A playful introduction to various art movements, albeit a narrow one with weak backmatter.

READ REVIEW

IF PICASSO PAINTED A SNOWMAN

A range of art styles is explored in this picture book that invites readers to imagine how various artists would paint a snowman.

An anthropomorphic hamster wields a paintbrush in opening double-page spreads alongside narration that never mentions it. “If someone asked you to paint a snowman, you would probably start with three white circles stacked upon one another.” The hamster is doing exactly that. It then describes how 17 different artists would paint a snowman, describing diverse styles, techniques, and movements. Diversity ends on that note, however, with only three women among the 17 artists (Georgia O’Keefe, Pablita Velarde, and Sonia Delaunay), one person of color (Jacob Lawrence) and one Native person (Pablita Velarde). The examples of the art mimic some of the artists’ famous paintings but incorporate imagined snowmen into them. For example, Dali’s “snowmen drip like melted cheese” in a double-page spread that emulates The Persistence of Memory with flattened, drooping snowmen rather than timepieces depicted on the surreal landscape. The off-and-on reappearance of the artist hamster seems a bit intrusive, but a closing spread with a blank easel nicely invites readers to copy it and make their own snowman painting. Endnotes provide further context about the artists, but they do not consistently name the referenced paintings or provide sources for quotations.

A playful introduction to various art movements, albeit a narrow one with weak backmatter. (Picture book. 5-9)

Pub Date: Oct. 17, 2017

ISBN: 978-0-88448-593-3

Page Count: 36

Publisher: Tilbury House

Review Posted Online: Aug. 2, 2017

Kirkus Reviews Issue: Aug. 15, 2017

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Sage, soothing ideas for a busy, loud, sometimes-divisive world.

GRANDMA'S GARDENS

In an inviting picture book, Chelsea and Hillary Clinton share personal revelations on how gardening with a grandmother, a mother, and children shapes and nurtures a love and respect for nature, beauty, and a general philosophy for life.

Grandma Dorothy, the former senator, secretary of state, and presidential candidate’s mother, loved gardens, appreciating the multiple benefits they yielded for herself and her family. The Clinton women reminisce about their beloved forebear and all she taught them in a color-coded, alternating text, blue for Chelsea and green for Hillary. Via brief yet explicit remembrances, they share what they learned, observed, and most of all enjoyed in gardens with her. Each double-page spread culminates in a declarative statement set in italicized red text invoking Dorothy’s wise words. Gardens can be many things: places for celebration, discovery and learning, vehicles for teaching responsibility in creating beauty, home to wildlife large and small, a place to share stories and develop memories. Though operating from very personal experience rooted in class privilege, the mother-daughter duo mostly succeeds in imparting a universally significant message: Whether visiting a public garden or working in the backyard, generations can cultivate a lasting bond. Lemniscates uses an appropriately floral palette to evoke the gardens explored by these three white women. A Spanish edition, Los jardines de la abuela, publishes simultaneously; Teresa Mlawer’s translation is fluid and pleasing, in at least one case improving on the original.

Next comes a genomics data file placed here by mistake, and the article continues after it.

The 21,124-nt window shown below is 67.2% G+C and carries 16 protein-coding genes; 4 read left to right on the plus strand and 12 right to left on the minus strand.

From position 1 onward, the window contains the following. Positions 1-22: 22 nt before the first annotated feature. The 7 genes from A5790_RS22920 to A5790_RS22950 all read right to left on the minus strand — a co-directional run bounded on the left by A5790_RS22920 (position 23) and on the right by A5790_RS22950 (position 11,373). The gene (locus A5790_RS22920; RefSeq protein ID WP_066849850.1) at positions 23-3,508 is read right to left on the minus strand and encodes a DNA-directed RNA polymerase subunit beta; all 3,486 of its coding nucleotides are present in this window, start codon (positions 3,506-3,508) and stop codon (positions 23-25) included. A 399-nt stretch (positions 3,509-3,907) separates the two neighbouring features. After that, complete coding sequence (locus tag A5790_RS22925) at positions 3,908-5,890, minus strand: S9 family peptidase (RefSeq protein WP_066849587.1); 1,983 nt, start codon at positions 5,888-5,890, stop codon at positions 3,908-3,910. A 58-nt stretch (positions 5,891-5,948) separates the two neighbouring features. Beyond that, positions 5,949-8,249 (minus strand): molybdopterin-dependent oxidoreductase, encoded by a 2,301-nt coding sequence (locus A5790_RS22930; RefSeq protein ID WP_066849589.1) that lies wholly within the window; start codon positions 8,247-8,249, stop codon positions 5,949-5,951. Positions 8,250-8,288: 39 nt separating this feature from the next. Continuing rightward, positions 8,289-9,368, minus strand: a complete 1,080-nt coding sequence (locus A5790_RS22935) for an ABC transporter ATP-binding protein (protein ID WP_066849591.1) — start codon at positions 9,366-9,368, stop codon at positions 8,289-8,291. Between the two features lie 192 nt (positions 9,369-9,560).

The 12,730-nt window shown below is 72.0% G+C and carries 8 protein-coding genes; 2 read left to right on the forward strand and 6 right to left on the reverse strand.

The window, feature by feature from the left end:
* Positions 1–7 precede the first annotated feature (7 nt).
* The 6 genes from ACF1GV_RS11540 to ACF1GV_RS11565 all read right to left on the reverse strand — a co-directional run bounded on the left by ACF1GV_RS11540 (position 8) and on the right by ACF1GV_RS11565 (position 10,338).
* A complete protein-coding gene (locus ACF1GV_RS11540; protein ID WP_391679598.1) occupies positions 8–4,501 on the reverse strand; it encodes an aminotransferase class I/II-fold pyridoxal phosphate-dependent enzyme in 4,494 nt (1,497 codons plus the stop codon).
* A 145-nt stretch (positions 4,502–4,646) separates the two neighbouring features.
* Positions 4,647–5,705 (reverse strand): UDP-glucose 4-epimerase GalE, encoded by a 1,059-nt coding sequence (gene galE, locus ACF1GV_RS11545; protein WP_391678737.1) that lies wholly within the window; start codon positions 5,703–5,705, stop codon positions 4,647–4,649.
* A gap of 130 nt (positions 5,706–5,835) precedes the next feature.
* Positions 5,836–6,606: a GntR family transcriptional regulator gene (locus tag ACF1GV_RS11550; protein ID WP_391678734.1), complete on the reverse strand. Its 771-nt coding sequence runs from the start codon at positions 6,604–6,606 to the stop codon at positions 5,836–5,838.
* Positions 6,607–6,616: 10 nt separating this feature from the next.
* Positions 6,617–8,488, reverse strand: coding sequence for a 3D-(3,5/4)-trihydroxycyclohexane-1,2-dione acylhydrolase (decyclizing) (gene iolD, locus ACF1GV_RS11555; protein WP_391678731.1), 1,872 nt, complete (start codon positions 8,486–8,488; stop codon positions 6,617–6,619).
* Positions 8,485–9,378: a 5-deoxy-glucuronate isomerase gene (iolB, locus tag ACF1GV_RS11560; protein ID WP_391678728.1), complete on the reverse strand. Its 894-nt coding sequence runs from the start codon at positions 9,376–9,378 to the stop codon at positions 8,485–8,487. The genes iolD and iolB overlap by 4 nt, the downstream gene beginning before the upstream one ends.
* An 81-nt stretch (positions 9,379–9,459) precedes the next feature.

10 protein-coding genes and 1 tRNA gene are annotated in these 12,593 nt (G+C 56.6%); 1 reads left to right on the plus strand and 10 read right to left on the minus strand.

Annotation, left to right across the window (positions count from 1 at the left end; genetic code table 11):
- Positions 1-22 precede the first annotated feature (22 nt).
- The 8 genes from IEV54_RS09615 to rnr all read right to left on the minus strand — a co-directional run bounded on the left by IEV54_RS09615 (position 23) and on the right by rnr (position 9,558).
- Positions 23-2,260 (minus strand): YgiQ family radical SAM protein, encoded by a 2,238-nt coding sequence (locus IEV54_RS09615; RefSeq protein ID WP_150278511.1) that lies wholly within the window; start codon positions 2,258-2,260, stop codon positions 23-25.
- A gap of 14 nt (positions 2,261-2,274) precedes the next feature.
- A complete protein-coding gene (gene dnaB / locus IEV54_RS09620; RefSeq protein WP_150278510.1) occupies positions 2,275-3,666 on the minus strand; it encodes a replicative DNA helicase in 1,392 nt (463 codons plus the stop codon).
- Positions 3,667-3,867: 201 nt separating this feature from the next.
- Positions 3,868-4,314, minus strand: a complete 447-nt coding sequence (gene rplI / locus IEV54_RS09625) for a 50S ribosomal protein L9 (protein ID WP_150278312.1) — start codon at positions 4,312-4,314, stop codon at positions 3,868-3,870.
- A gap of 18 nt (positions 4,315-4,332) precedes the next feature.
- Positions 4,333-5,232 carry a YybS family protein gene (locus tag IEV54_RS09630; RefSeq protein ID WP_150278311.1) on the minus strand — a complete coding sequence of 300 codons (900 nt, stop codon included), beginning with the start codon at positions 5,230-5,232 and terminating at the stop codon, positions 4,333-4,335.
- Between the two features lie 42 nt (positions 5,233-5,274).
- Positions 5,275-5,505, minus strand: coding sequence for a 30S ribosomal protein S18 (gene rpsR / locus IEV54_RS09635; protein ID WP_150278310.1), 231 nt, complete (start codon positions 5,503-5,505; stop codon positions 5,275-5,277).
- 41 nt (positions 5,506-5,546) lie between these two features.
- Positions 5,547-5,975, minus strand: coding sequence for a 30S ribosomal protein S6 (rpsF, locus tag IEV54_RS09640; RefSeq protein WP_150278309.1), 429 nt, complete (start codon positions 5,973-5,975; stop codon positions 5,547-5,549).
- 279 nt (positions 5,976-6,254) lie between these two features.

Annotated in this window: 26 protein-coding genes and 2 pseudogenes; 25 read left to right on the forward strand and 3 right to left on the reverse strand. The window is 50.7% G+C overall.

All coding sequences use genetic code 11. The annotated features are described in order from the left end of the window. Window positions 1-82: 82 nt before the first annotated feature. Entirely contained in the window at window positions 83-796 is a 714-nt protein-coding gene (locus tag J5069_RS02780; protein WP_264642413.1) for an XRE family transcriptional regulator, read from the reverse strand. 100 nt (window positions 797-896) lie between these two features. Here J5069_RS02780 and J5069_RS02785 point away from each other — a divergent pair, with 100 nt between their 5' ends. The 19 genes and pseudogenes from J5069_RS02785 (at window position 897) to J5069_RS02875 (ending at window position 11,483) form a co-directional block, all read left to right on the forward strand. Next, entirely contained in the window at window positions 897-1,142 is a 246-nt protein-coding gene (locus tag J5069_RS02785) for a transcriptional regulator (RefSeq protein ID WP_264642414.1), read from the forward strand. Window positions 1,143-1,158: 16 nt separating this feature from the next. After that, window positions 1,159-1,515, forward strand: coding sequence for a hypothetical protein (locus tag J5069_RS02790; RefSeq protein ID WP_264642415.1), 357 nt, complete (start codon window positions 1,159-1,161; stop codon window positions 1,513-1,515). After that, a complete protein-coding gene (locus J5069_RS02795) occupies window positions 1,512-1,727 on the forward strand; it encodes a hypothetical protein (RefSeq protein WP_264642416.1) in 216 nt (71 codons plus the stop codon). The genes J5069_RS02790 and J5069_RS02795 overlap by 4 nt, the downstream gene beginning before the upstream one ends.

Sage, soothing ideas for a busy, loud, sometimes-divisive world. (Picture book. 5-8)

Pub Date: March 31, 2020

ISBN: 978-0-593-11535-0

Page Count: 40

Publisher: Philomel

Review Posted Online: Dec. 8, 2019

Kirkus Reviews Issue: Jan. 1, 2020

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An inspiring introduction to the young Nobel Peace Prize winner and a useful conversation starter

MALALA'S MAGIC PENCIL

The latest of many picture books about the young heroine from Pakistan, this one is narrated by Malala herself, with a frame that is accessible to young readers.

Malala introduces her story using a television show she used to watch about a boy with a magic pencil that he used to get himself and his friends out of trouble. Readers can easily follow Malala through her own discovery of troubles in her beloved home village, such as other children not attending school and soldiers taking over the village. Watercolor-and-ink illustrations give a strong sense of setting, while gold ink designs overlay Malala’s hopes onto her often dreary reality. The story makes clear Malala’s motivations for taking up the pen to tell the world about the hardships in her village and only alludes to the attempt on her life, with a black page (“the dangerous men tried to silence me. / But they failed”) and a hospital bracelet on her wrist the only hints of the harm that came to her. Crowds with signs join her call before she is shown giving her famous speech before the United Nations. Toward the end of the book, adult readers may need to help children understand Malala’s “work,” but the message of holding fast to courage and working together is powerful and clear.

An inspiring introduction to the young Nobel Peace Prize winner and a useful conversation starter . (Picture book/memoir. 5-8)

Pub Date: Oct. 17, 2017

ISBN: 978-0-316-31957-7

Page Count: 48

Publisher: Little, Brown

Review Posted Online: Aug. 2, 2017

Kirkus Reviews Issue: Aug. 15, 2017

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